Though we already had guests who were a bit baffled when they saw the fish cutlery, not knowing what to make of them.

        • Sven Raphael Schneider says:

          I guess, it depends on where you live in Europe, and what silver you use. Gold is hideous imo, and it is difficult to get fish cutlery for my WMF 2300 and WMF 2500. The key is to have a complete matching set. What are the five shops do you think have that?

          Does your fish cutlery match the set? What set do you have?

          European restaurants are different, that’s why I pointed out the US.

          • Daniel Gerson says:

            I am with you on gold being a hideous choice. In terms of silver, I would always choose 925 sterling silver, if it really had to be silver. Though the use one gets out of silver cutlery usually doesn’t warrant the price of a new set in the first place.

            Off the top of my head, these would be shops to certainly have fish cutlery in store:

            Kaufhof an der Kö
            WMF store
            Zwilling store

            Apart from them, certain antique shops stock cutlery, manufacturers provide a backorder service or one checks ebay.

            As for the matching set we own, I can’t actually name the exact production code, as that has never been of particular interest. Though I am certain it is a WMF set.

          • Sven Raphael Schneider says:

            If it is a WMF, you should be able to google it. Our set was inherited but we keep buying pieces on ebay because silver is expensive. While our silver set is 925 sterling, 800 is just as fine. For everyday silver we use the silver plated WMF 2300.

  3. Sherrill Morris says:

    Growing up in rural Kansas, I was taught a solid set of manners, however I believe they would not be the same manners spoken of in this article. For example, I have never seen a place setting such as they one pictured here! I am thrilled to see a series such as this, for three reasons. First, I will learn from it for myself. Second, I can refer my male friends to it. And third, as a woman, I will learn what to expect from a gentleman. Thank you for promoting civility, something missing in our national discourse. Perhaps it starts in the restaurant and moves into our conversations, both with friends and political adversaries.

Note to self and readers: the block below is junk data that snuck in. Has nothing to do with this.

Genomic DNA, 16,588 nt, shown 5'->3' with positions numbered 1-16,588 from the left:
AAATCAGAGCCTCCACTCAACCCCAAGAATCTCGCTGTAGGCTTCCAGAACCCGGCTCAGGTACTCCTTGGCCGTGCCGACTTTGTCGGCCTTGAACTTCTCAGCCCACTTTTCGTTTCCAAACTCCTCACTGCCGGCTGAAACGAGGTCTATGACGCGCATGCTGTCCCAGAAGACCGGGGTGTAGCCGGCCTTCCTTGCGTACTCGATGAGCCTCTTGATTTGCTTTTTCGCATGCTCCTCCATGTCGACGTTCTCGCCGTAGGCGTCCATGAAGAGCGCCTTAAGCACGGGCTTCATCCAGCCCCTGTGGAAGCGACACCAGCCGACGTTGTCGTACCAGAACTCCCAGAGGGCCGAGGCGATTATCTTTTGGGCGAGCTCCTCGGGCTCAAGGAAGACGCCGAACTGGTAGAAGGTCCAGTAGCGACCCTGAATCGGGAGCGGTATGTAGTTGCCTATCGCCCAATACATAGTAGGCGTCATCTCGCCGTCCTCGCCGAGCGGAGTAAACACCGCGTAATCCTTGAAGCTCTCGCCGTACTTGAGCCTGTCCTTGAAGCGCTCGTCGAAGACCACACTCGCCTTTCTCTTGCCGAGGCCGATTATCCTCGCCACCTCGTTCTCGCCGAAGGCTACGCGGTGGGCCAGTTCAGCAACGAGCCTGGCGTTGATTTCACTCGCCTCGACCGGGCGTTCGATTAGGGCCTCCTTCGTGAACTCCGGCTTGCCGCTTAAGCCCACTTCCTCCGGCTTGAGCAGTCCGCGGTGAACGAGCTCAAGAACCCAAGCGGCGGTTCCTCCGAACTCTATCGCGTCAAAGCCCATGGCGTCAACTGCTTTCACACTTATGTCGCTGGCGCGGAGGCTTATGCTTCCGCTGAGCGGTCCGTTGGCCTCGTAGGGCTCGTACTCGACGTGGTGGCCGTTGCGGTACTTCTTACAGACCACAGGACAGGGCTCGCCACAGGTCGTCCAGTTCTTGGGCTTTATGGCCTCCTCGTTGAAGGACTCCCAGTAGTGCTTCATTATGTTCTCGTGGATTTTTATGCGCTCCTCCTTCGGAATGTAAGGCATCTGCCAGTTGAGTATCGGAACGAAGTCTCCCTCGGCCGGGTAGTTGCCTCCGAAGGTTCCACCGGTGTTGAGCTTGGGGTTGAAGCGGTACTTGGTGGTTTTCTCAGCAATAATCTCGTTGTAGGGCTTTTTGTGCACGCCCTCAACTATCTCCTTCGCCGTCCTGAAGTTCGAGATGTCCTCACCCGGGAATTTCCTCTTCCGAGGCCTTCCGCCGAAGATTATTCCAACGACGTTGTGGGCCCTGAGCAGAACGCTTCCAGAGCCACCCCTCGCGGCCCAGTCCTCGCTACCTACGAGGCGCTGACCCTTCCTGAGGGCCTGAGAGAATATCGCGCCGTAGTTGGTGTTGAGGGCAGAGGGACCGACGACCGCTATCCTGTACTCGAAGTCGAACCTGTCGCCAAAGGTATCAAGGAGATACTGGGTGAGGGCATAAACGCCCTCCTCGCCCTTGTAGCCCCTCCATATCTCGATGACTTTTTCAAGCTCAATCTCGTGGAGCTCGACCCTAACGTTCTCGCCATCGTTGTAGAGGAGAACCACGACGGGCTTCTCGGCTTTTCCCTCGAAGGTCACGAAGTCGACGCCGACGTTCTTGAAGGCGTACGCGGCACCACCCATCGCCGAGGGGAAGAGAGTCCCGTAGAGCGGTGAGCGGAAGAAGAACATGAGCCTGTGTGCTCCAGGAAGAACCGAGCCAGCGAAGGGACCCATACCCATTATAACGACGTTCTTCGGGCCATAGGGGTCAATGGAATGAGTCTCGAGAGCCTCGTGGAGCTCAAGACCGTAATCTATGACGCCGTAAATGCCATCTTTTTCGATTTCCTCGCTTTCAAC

4. Eric cartmell says:

    It is not considered bad manners in th UK to smoke.

    “The very idea of eating with food in the mouth marks one down as a cretin – or worse”

    Putting the food in the mouth is the usual method, in fact. If not in the mouth, then by what other ingenious method would one conduct it to the stomach?

  5. Tim jackson says:

    Dear Sven, I enjoyed your article and agree with it all. As a worker with a very vigorous outdoor job who likes to dress in my down time I am very sensitive to heat indoors and wearing ties increases our temperature so does have a practical function.

    • Geo. Winters says:

      If I read you properly, you’re saying that although you like to dress up when you can, you generate a lot of heat, and you find wearing a tie makes you even hotter.

      Is that correct?

      If that is the case, I would recommend you wear clothes that breathe (i.e., let air flow through them). Voile (well-nigh impossible to find off the rack) is a good choice for shirting; other options include linen, linen/cotton blends, and thin cotton/synthetic blends (Uniqlo has affordable options in the summer).

      Linen, linen-blend, and poplin jackets, trousers, and suits are another option, though best for summer. High-numbered “super” wools are the modern answer to tropical wool, can be worn year-round, and often wear cool, though the higher the number, the greater the propensity towards wrinkling and the shorter the life of the garment. If you can afford it, high-twist fabrics like Fresco, Finmeresco, and CrispAire breathe well.

      Grenadine and knit ties breathe a little better than their woven brethren.

      Unlined suede shoes, or something like Allen Edmonds’ “Strawfut,” offer greater breathability than regular shoes. Thinner socks are not always more comfortable; I have a pair of thick-ish casual socks with an open weave that keep my feet much cooler than most socks, even ones much thinner. Of course, the higher the synthetic fiber content, the warmer the sock, so go for cotton with just a touch of artificial fiber for shape.

      Having said all that, you still might feel overheated when dressed nicely. I consider that a small price to pay for looking, and feeling, good.

  6. josette says:

    I love the subjects you all cover in the newsletter. I, like lots of wives, have the could we address the subject of conversations which involve someone in group gossiping and being negative about a missing member of the group. ignore? stand up for missing person? suggest new topic of conversation?

    • Jay Sennett says:

      Hello Josette,

      If I understand you correctly, you are asking how, when you are in a group, to address gossiping and negativity about someone absent from the group, yes?

  7. JC says:

    As an American who lives in New York City, I’ve come to associate the English with better manners and dress. It seems to me that many Americans, especially politicians, try to impress people with how “common” they are, usually with great success. We did have a president after all, who despite coming from a family with multiple generations of Yale graduates and a thorough “Eastern Establishment” pedigree, insisted on talking like a cowboy. Is there some truth to what I’m thinking? Or am I just deluded by a Downton Abbey/Savile Row fantasy?